Name of breed: Karachay (also called Karachai, Karatschai pony and Karakachan Pony).
Country of origin: Russia – the Northern Caucasus region.
Breed origin: The Karachay horse has been bred for around seven centuries in the north-western Caucasus Mountains of Russia. It is named after the people who bred it, the Karachays, who lived in these mountains continuously until being deported to Central Asia in 1943. They have since been reinstated in their native territory (now called the Karachay-Cherkess Republic of Russia) and reunited with their horses, who play a significant role in their daily life. The environment and the needs of the people have created a horse that is strong, fast, sure-footed, obedient and extremely tough. By the end of the 19th century, some Karachay horse breeders had as many as 500 to 1,000 horses, with around 10,000 Karachay horses being sold to the military each year. These ideal cavalry mounts performed extraordinary feats of endurance and courage. After the Russo-Japanese war, three soldiers rode their Karachays over 10,000 kilometres to get back home!
In the early 20th century, Russia made multiple efforts to preserve and improve the breed, creating various state stud farms. But after the Karachay people were deported, the horses were grouped with another local breed, the Kabarda, and the name Karachay was forgotten. Thankfully, most of the breeding stallions available during this period were Karachays, so after the two breeds were officially separated once again in the 1980s, there was still only 2% Kabarda blood in Karachay horses’ bloodlines. Today the breed is celebrated not only in its native region, but in studs scattered all across Europe.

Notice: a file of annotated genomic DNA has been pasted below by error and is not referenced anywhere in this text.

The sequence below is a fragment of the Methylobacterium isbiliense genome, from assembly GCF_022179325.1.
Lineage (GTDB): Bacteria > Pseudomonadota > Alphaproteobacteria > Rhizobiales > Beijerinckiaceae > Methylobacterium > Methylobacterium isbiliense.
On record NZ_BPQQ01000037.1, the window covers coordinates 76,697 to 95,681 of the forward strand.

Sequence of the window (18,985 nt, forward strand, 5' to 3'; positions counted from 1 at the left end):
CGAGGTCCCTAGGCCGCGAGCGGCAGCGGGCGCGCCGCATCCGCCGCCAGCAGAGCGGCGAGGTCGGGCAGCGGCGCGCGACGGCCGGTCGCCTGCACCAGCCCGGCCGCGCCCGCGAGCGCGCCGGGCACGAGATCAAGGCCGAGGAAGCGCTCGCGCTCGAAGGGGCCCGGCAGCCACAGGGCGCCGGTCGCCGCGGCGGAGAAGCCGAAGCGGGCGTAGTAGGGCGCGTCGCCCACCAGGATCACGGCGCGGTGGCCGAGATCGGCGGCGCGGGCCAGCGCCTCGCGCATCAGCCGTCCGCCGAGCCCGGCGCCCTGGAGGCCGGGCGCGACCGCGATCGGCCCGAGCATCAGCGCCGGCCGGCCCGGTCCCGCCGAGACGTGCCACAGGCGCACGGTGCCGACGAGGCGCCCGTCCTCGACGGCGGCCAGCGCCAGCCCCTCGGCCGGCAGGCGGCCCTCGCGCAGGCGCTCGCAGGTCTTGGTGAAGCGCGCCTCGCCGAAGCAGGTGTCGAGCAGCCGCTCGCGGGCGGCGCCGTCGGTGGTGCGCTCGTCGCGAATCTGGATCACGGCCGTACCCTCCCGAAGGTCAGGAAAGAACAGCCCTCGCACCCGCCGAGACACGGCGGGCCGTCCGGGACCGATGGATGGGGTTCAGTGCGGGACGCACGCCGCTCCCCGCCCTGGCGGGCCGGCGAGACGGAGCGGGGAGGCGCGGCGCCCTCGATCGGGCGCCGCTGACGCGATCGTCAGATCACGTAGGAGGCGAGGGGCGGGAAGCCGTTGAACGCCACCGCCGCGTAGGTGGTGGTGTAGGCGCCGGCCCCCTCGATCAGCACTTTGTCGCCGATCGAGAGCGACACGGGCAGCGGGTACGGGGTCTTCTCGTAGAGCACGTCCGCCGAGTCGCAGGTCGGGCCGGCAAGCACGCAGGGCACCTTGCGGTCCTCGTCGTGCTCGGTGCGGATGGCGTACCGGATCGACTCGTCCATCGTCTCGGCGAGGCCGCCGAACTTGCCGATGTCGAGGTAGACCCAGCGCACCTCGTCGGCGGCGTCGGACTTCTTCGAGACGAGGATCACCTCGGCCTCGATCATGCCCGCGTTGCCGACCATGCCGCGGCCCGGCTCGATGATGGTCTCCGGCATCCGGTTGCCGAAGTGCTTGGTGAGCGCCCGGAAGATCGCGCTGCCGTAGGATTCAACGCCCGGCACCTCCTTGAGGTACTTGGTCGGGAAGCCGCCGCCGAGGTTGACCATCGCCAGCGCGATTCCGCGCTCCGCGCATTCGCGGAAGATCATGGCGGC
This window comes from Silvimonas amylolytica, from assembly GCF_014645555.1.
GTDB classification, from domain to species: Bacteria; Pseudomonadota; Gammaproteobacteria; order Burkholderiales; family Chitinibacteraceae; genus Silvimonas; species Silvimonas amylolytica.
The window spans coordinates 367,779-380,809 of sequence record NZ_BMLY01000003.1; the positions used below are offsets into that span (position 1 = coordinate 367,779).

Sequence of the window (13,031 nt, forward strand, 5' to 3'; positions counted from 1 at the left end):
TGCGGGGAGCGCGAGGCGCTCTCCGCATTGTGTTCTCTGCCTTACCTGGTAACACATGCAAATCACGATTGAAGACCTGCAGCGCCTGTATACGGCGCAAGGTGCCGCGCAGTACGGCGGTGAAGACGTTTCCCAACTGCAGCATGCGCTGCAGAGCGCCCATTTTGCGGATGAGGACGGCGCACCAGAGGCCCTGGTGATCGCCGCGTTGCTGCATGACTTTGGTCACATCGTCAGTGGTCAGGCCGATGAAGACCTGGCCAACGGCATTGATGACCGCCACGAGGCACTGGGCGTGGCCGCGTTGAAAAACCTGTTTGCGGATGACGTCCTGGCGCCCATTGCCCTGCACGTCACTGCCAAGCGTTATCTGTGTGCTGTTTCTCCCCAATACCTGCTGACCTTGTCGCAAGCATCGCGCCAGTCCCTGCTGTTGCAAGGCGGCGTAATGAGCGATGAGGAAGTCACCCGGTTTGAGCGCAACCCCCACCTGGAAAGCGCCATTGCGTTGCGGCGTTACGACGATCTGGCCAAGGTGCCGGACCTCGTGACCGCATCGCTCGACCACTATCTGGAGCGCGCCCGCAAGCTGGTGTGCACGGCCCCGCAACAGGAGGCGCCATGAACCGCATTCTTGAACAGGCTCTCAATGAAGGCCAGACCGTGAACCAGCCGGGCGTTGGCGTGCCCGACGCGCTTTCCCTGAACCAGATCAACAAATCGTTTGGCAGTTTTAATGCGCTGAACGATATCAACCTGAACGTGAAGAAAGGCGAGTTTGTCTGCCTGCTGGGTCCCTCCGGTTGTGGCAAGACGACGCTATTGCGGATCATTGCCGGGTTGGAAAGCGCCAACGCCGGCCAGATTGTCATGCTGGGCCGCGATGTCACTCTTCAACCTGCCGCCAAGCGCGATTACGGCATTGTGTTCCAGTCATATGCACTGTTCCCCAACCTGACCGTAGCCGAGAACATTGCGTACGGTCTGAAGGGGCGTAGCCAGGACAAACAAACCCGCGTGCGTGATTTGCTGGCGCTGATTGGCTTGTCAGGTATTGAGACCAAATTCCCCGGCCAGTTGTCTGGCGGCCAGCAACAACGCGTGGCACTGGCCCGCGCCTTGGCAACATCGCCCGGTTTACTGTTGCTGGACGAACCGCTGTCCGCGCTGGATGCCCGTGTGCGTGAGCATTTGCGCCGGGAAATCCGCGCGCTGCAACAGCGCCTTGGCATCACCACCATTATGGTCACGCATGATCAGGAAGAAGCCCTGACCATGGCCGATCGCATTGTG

Distinguishing features: The Karachay horse is not the prettiest to look at, but it is a supreme working horse. It is level-headed, obedient, intelligent, brave, powerful, agile, fast, sure-footed and tough as old boots. It can survive the toughest of winters with minimal human intervention, has great resistance to illness and, in the right conditions, does not need to be shod. Most Karachay horses are black or brown, with minimal white markings, and stand around 14.3-15.3 hands high. The breed is known for its long head, often with a Roman nose, mid-length, muscular neck, fairly straight shoulders, low withers, straight back, strong limbs with good bone, and long, thick mane and tail.
Modern day Karachay: Today, Karachay horses are popular mounts for pleasure riding, horseback tourism and trekking, equestrian games, endurance riding, mountain races and showing. They are also still used in agriculture and as a form of transport in the Northern Caucasus.
If you’d like to see more of the Karachay breed, here is a spectacular collection of photographs of these horses in their native land.
Image credits: Equestrian.ru, Evgeny Biyatov/Sputnik, Yulia Borova.